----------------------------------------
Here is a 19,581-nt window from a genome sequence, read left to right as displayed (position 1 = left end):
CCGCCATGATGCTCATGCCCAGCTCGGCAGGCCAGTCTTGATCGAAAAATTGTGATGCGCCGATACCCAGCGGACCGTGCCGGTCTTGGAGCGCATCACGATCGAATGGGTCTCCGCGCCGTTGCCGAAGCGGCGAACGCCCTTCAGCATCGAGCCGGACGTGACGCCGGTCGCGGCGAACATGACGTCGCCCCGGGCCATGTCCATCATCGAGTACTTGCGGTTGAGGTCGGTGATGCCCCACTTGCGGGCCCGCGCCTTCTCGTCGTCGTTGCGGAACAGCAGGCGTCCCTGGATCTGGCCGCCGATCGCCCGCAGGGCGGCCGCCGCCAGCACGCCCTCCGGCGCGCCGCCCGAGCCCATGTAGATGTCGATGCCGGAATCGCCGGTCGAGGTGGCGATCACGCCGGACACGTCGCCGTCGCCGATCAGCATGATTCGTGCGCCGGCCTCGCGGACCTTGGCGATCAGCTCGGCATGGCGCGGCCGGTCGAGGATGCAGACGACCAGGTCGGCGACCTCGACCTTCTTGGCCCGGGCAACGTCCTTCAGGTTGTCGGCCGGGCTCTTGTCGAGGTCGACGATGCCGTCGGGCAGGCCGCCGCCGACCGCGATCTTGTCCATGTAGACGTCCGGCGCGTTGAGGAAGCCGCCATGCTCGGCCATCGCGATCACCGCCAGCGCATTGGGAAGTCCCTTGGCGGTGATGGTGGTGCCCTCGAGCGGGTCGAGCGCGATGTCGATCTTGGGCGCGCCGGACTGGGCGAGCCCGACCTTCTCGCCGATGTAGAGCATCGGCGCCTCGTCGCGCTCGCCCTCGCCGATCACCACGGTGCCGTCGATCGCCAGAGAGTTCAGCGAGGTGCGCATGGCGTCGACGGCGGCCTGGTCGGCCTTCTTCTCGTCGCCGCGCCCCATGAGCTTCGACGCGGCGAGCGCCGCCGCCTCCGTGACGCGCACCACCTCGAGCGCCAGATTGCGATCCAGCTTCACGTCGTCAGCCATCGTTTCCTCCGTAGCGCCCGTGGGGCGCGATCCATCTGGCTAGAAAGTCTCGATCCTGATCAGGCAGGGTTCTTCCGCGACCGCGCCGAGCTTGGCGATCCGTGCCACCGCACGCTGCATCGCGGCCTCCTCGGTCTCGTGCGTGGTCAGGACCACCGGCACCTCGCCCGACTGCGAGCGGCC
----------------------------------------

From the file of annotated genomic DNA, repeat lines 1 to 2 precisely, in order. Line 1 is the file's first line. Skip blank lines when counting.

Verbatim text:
Here is a 19,581-nt window from a genome sequence, read left to right as displayed (position 1 = left end):
CCGCCATGATGCTCATGCCCAGCTCGGCAGGCCAGTCTTGATCGAAAAATTGTGATGCGCCGATACCCAGCGGACCGTGCCGGTCTTGGAGCGCATCACGATCGAATGGGTCTCCGCGCCGTTGCCGAAGCGGCGAACGCCCTTCAGCATCGAGCCGGACGTGACGCCGGTCGCGGCGAACATGACGTCGCCCCGGGCCATGTCCATCATCGAGTACTTGCGGTTGAGGTCGGTGATGCCCCACTTGCGGGCCCGCGCCTTCTCGTCGTCGTTGCGGAACAGCAGGCGTCCCTGGATCTGGCCGCCGATCGCCCGCAGGGCGGCCGCCGCCAGCACGCCCTCCGGCGCGCCGCCCGAGCCCATGTAGATGTCGATGCCGGAATCGCCGGTCGAGGTGGCGATCACGCCGGACACGTCGCCGTCGCCGATCAGCATGATTCGTGCGCCGGCCTCGCGGACCTTGGCGATCAGCTCGGCATGGCGCGGCCGGTCGAGGATGCAGACGACCAGGTCGGCGACCTCGACCTTCTTGGCCCGGGCAACGTCCTTCAGGTTGTCGGCCGGGCTCTTGTCGAGGTCGACGATGCCGTCGGGCAGGCCGCCGCCGACCGCGATCTTGTCCATGTAGACGTCCGGCGCGTTGAGGAAGCCGCCATGCTCGGCCATCGCGATCACCGCCAGCGCATTGGGAAGTCCCTTGGCGGTGATGGTGGTGCCCTCGAGCGGGTCGAGCGCGATGTCGATCTTGGGCGCGCCGGACTGGGCGAGCCCGACCTTCTCGCCGATGTAGAGCATCGGCGCCTCGTCGCGCTCGCCCTCGCCGATCACCACGGTGCCGTCGATCGCCAGAGAGTTCAGCGAGGTGCGCATGGCGTCGACGGCGGCCTGGTCGGCCTTCTTCTCGTCGCCGCGCCCCATGAGCTTCGACGCGGCGAGCGCCGCCGCCTCCGTGACGCGCACCACCTCGAGCGCCAGATTGCGATCCAGCTTCACGTCGTCAGCCATCGTTTCCTCCGTAGCGCCCGTGGGGCGCGATCCATCTGGCTAGAAAGTCTCGATCCTGATCAGGCAGGGTTCTTCCGCGACCGCGCCGAGCTTGGCGATCCGTGCCACCGCACGCTGCATCGCGGCCTCCTCGGTCTCGTGCGTGGTCAGGACCACCGGCACCTCGCCCGACTGCGAGCGGCC